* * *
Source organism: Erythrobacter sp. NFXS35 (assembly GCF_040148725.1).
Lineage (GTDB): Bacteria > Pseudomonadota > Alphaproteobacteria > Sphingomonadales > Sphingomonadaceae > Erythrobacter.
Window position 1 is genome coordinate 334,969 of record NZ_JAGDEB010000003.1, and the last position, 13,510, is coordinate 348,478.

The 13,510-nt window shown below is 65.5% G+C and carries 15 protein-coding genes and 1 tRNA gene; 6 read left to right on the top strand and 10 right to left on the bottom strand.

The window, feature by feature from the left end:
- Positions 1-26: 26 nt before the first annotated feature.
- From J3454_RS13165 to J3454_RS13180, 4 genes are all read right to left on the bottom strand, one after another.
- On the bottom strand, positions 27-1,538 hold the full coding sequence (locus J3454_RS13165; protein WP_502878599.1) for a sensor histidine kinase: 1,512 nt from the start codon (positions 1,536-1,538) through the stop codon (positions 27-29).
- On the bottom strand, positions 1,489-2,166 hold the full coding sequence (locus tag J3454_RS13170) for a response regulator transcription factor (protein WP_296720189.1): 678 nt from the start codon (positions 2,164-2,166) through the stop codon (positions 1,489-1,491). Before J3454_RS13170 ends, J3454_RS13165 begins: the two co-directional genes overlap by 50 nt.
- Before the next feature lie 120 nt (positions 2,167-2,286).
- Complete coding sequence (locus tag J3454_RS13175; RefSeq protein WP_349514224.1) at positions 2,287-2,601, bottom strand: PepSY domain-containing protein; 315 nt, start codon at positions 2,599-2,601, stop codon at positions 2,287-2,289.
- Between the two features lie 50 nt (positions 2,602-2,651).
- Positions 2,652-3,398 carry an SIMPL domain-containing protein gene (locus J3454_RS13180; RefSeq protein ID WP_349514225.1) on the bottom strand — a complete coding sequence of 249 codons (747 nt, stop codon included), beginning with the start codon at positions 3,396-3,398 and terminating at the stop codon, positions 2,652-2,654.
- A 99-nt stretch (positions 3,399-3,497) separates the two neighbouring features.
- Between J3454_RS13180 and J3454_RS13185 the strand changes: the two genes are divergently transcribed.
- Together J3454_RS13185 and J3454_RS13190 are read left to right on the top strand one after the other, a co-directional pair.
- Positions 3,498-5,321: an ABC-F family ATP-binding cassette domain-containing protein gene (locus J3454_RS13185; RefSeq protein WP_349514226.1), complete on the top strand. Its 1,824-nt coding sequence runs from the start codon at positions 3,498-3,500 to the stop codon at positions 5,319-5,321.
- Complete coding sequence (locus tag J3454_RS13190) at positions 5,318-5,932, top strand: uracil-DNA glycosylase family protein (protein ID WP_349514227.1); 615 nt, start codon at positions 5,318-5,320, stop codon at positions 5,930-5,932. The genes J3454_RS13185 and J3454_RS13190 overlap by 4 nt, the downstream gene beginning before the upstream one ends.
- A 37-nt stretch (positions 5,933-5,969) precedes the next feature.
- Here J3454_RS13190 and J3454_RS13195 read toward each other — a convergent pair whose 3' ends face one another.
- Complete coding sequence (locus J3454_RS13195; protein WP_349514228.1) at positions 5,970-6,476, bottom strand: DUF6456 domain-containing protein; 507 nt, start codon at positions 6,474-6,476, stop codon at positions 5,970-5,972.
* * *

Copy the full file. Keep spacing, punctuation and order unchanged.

Source organism: Erythrobacter sp. NFXS35 (assembly GCF_040148725.1).
Lineage (GTDB): Bacteria > Pseudomonadota > Alphaproteobacteria > Sphingomonadales > Sphingomonadaceae > Erythrobacter.
Window position 1 is genome coordinate 334,969 of record NZ_JAGDEB010000003.1, and the last position, 13,510, is coordinate 348,478.

The 13,510-nt window shown below is 65.5% G+C and carries 15 protein-coding genes and 1 tRNA gene; 6 read left to right on the top strand and 10 right to left on the bottom strand.

The window, feature by feature from the left end:
- Positions 1-26: 26 nt before the first annotated feature.
- From J3454_RS13165 to J3454_RS13180, 4 genes are all read right to left on the bottom strand, one after another.
- On the bottom strand, positions 27-1,538 hold the full coding sequence (locus J3454_RS13165; protein WP_502878599.1) for a sensor histidine kinase: 1,512 nt from the start codon (positions 1,536-1,538) through the stop codon (positions 27-29).
- On the bottom strand, positions 1,489-2,166 hold the full coding sequence (locus tag J3454_RS13170) for a response regulator transcription factor (protein WP_296720189.1): 678 nt from the start codon (positions 2,164-2,166) through the stop codon (positions 1,489-1,491). Before J3454_RS13170 ends, J3454_RS13165 begins: the two co-directional genes overlap by 50 nt.
- Before the next feature lie 120 nt (positions 2,167-2,286).
- Complete coding sequence (locus tag J3454_RS13175; RefSeq protein WP_349514224.1) at positions 2,287-2,601, bottom strand: PepSY domain-containing protein; 315 nt, start codon at positions 2,599-2,601, stop codon at positions 2,287-2,289.
- Between the two features lie 50 nt (positions 2,602-2,651).
- Positions 2,652-3,398 carry an SIMPL domain-containing protein gene (locus J3454_RS13180; RefSeq protein ID WP_349514225.1) on the bottom strand — a complete coding sequence of 249 codons (747 nt, stop codon included), beginning with the start codon at positions 3,396-3,398 and terminating at the stop codon, positions 2,652-2,654.
- A 99-nt stretch (positions 3,399-3,497) separates the two neighbouring features.
- Between J3454_RS13180 and J3454_RS13185 the strand changes: the two genes are divergently transcribed.
- Together J3454_RS13185 and J3454_RS13190 are read left to right on the top strand one after the other, a co-directional pair.
- Positions 3,498-5,321: an ABC-F family ATP-binding cassette domain-containing protein gene (locus J3454_RS13185; RefSeq protein WP_349514226.1), complete on the top strand. Its 1,824-nt coding sequence runs from the start codon at positions 3,498-3,500 to the stop codon at positions 5,319-5,321.
- Complete coding sequence (locus tag J3454_RS13190) at positions 5,318-5,932, top strand: uracil-DNA glycosylase family protein (protein ID WP_349514227.1); 615 nt, start codon at positions 5,318-5,320, stop codon at positions 5,930-5,932. The genes J3454_RS13185 and J3454_RS13190 overlap by 4 nt, the downstream gene beginning before the upstream one ends.
- A 37-nt stretch (positions 5,933-5,969) precedes the next feature.
- Here J3454_RS13190 and J3454_RS13195 read toward each other — a convergent pair whose 3' ends face one another.
- Complete coding sequence (locus J3454_RS13195; protein WP_349514228.1) at positions 5,970-6,476, bottom strand: DUF6456 domain-containing protein; 507 nt, start codon at positions 6,474-6,476, stop codon at positions 5,970-5,972.